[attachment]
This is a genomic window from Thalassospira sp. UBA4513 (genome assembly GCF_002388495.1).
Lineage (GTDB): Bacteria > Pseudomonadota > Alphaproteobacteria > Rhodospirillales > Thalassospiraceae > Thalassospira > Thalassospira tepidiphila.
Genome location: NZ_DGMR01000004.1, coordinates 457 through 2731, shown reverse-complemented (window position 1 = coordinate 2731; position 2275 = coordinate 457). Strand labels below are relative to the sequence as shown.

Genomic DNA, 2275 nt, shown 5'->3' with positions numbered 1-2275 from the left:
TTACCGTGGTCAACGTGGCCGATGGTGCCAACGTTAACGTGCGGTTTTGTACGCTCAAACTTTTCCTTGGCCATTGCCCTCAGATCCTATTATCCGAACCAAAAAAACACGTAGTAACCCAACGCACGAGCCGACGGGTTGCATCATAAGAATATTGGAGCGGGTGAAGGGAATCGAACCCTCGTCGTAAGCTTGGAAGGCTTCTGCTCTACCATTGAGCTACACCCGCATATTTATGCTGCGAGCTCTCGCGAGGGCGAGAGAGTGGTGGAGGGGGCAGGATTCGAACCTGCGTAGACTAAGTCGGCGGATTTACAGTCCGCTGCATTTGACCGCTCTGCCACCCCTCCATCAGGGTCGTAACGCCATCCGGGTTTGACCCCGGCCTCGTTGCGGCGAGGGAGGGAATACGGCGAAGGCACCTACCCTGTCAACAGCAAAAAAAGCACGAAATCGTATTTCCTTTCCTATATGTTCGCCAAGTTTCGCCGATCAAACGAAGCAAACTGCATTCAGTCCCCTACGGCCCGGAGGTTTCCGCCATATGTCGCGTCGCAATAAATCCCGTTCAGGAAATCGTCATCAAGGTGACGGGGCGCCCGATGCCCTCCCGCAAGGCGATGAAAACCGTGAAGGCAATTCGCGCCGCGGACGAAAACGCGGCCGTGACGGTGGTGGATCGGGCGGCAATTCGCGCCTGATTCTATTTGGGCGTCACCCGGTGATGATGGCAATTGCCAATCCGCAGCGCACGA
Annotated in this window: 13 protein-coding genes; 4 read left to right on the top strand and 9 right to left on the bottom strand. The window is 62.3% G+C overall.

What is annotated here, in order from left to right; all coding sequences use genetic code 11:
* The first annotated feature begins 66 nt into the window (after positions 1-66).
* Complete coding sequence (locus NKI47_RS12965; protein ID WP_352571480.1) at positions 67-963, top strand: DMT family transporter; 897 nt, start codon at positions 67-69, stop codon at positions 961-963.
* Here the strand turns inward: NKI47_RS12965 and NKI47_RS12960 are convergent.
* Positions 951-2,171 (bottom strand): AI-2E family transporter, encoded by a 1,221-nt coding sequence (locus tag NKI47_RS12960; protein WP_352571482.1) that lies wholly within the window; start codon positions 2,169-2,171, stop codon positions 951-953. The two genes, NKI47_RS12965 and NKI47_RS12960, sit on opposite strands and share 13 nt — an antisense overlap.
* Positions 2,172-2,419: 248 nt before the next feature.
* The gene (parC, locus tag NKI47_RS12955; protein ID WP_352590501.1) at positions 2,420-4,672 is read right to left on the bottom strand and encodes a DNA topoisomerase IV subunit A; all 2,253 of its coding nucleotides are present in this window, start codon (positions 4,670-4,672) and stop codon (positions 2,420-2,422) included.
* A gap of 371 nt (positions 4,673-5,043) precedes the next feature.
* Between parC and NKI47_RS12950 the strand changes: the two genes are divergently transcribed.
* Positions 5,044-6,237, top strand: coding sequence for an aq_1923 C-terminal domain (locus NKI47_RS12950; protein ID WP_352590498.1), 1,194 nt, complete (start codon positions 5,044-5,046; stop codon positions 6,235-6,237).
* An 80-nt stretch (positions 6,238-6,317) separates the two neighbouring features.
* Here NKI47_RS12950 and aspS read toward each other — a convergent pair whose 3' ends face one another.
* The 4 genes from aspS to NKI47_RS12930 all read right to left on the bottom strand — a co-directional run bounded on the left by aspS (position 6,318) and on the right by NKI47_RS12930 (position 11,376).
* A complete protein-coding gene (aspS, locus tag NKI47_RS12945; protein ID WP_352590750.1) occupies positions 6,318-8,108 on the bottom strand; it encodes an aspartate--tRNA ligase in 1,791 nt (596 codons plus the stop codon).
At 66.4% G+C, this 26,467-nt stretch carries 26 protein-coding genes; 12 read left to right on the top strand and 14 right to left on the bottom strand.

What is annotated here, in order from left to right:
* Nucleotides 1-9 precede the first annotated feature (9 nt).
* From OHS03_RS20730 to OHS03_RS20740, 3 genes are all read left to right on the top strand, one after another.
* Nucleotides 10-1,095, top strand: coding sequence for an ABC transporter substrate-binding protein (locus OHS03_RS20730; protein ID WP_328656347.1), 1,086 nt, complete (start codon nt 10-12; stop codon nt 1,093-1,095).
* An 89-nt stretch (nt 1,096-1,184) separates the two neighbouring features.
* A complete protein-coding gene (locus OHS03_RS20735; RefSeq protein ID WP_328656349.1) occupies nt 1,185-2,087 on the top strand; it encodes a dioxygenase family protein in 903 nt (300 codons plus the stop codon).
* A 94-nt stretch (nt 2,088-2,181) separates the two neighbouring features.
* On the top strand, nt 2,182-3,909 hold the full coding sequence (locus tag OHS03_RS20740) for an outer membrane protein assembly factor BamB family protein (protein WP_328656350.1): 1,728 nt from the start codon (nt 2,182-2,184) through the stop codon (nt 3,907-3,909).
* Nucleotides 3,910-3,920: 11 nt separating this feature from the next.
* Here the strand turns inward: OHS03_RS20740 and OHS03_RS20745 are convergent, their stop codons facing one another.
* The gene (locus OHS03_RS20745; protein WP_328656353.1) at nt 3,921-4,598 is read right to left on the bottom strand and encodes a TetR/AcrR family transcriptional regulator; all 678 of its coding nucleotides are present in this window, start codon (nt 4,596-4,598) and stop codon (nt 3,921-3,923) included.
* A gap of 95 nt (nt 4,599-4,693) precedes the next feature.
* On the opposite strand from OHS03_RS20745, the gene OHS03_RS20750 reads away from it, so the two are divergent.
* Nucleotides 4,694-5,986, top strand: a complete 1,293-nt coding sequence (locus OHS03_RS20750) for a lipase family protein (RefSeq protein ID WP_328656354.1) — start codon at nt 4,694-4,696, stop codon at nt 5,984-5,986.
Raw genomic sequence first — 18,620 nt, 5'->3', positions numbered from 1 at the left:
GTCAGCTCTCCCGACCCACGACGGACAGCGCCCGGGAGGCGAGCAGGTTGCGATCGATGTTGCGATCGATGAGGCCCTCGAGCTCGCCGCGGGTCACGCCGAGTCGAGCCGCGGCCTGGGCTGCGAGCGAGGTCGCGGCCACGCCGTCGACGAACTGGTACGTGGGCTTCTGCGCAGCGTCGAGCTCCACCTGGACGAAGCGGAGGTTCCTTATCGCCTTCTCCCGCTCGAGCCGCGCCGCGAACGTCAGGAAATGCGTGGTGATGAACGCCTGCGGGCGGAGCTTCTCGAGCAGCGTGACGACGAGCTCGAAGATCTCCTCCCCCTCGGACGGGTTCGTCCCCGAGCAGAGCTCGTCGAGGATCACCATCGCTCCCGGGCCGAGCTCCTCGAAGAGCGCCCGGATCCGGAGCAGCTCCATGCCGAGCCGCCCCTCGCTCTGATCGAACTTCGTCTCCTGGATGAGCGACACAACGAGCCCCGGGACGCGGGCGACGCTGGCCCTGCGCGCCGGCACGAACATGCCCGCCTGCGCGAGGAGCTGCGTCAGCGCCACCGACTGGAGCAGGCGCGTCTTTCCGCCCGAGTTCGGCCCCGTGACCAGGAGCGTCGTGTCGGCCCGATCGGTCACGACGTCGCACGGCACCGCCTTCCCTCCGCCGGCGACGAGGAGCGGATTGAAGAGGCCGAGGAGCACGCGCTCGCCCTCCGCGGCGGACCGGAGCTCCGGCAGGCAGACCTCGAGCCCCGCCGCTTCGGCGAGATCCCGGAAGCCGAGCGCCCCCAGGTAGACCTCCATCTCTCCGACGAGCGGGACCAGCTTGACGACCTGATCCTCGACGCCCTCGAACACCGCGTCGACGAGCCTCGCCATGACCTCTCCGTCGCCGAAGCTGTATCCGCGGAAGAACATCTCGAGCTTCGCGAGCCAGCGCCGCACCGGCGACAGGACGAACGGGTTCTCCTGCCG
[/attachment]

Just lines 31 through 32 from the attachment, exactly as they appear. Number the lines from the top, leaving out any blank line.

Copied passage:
* Here the strand turns inward: OHS03_RS20740 and OHS03_RS20745 are convergent, their stop codons facing one another.
* The gene (locus OHS03_RS20745; protein WP_328656353.1) at nt 3,921-4,598 is read right to left on the bottom strand and encodes a TetR/AcrR family transcriptional regulator; all 678 of its coding nucleotides are present in this window, start codon (nt 4,596-4,598) and stop codon (nt 3,921-3,923) included.